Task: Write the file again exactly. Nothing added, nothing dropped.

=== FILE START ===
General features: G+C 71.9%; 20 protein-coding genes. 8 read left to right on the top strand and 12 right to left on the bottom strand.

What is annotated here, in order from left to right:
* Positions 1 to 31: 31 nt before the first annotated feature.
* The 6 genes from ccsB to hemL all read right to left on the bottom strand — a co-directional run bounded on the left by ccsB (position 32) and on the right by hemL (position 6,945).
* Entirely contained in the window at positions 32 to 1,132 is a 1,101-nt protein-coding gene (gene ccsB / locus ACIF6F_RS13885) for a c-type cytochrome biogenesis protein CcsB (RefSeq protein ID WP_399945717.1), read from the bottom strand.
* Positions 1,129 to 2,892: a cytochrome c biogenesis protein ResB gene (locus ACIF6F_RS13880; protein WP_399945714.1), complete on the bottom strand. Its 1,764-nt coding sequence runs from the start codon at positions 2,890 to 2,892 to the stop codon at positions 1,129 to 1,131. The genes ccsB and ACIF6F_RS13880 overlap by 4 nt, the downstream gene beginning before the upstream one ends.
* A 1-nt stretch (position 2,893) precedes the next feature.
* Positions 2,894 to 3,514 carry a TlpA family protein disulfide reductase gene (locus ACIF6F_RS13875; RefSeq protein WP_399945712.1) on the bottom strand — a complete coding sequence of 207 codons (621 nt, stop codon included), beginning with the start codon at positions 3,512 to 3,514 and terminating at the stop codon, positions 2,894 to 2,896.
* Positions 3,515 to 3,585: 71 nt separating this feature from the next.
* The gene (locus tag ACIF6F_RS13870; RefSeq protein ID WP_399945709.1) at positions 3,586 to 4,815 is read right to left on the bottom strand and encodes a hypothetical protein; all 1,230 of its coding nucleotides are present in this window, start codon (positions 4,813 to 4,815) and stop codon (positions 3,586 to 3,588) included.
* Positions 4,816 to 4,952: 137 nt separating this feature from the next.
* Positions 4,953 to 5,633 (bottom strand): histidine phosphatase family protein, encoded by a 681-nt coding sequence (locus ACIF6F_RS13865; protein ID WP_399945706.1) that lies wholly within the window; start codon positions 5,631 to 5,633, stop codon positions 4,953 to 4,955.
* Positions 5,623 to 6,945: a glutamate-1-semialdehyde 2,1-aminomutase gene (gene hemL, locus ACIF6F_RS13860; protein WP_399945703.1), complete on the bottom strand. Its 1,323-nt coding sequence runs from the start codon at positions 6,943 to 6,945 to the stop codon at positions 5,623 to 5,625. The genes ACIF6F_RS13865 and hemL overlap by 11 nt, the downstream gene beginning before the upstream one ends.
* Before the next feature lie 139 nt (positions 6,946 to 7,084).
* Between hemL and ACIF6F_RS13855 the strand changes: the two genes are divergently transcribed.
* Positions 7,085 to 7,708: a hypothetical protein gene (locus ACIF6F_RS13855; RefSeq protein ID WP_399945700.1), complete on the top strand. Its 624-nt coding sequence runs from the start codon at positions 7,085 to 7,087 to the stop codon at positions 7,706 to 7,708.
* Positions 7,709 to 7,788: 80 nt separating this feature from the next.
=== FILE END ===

General features: G+C 71.9%; 20 protein-coding genes. 8 read left to right on the top strand and 12 right to left on the bottom strand.

What is annotated here, in order from left to right:
* Positions 1 to 31: 31 nt before the first annotated feature.
* The 6 genes from ccsB to hemL all read right to left on the bottom strand — a co-directional run bounded on the left by ccsB (position 32) and on the right by hemL (position 6,945).
* Entirely contained in the window at positions 32 to 1,132 is a 1,101-nt protein-coding gene (gene ccsB / locus ACIF6F_RS13885) for a c-type cytochrome biogenesis protein CcsB (RefSeq protein ID WP_399945717.1), read from the bottom strand.
* Positions 1,129 to 2,892: a cytochrome c biogenesis protein ResB gene (locus ACIF6F_RS13880; protein WP_399945714.1), complete on the bottom strand. Its 1,764-nt coding sequence runs from the start codon at positions 2,890 to 2,892 to the stop codon at positions 1,129 to 1,131. The genes ccsB and ACIF6F_RS13880 overlap by 4 nt, the downstream gene beginning before the upstream one ends.
* A 1-nt stretch (position 2,893) precedes the next feature.
* Positions 2,894 to 3,514 carry a TlpA family protein disulfide reductase gene (locus ACIF6F_RS13875; RefSeq protein WP_399945712.1) on the bottom strand — a complete coding sequence of 207 codons (621 nt, stop codon included), beginning with the start codon at positions 3,512 to 3,514 and terminating at the stop codon, positions 2,894 to 2,896.
* Positions 3,515 to 3,585: 71 nt separating this feature from the next.
* The gene (locus tag ACIF6F_RS13870; RefSeq protein ID WP_399945709.1) at positions 3,586 to 4,815 is read right to left on the bottom strand and encodes a hypothetical protein; all 1,230 of its coding nucleotides are present in this window, start codon (positions 4,813 to 4,815) and stop codon (positions 3,586 to 3,588) included.
* Positions 4,816 to 4,952: 137 nt separating this feature from the next.
* Positions 4,953 to 5,633 (bottom strand): histidine phosphatase family protein, encoded by a 681-nt coding sequence (locus ACIF6F_RS13865; protein ID WP_399945706.1) that lies wholly within the window; start codon positions 5,631 to 5,633, stop codon positions 4,953 to 4,955.
* Positions 5,623 to 6,945: a glutamate-1-semialdehyde 2,1-aminomutase gene (gene hemL, locus ACIF6F_RS13860; protein WP_399945703.1), complete on the bottom strand. Its 1,323-nt coding sequence runs from the start codon at positions 6,943 to 6,945 to the stop codon at positions 5,623 to 5,625. The genes ACIF6F_RS13865 and hemL overlap by 11 nt, the downstream gene beginning before the upstream one ends.
* Before the next feature lie 139 nt (positions 6,946 to 7,084).
* Between hemL and ACIF6F_RS13855 the strand changes: the two genes are divergently transcribed.
* Positions 7,085 to 7,708: a hypothetical protein gene (locus ACIF6F_RS13855; RefSeq protein ID WP_399945700.1), complete on the top strand. Its 624-nt coding sequence runs from the start codon at positions 7,085 to 7,087 to the stop codon at positions 7,706 to 7,708.
* Positions 7,709 to 7,788: 80 nt separating this feature from the next.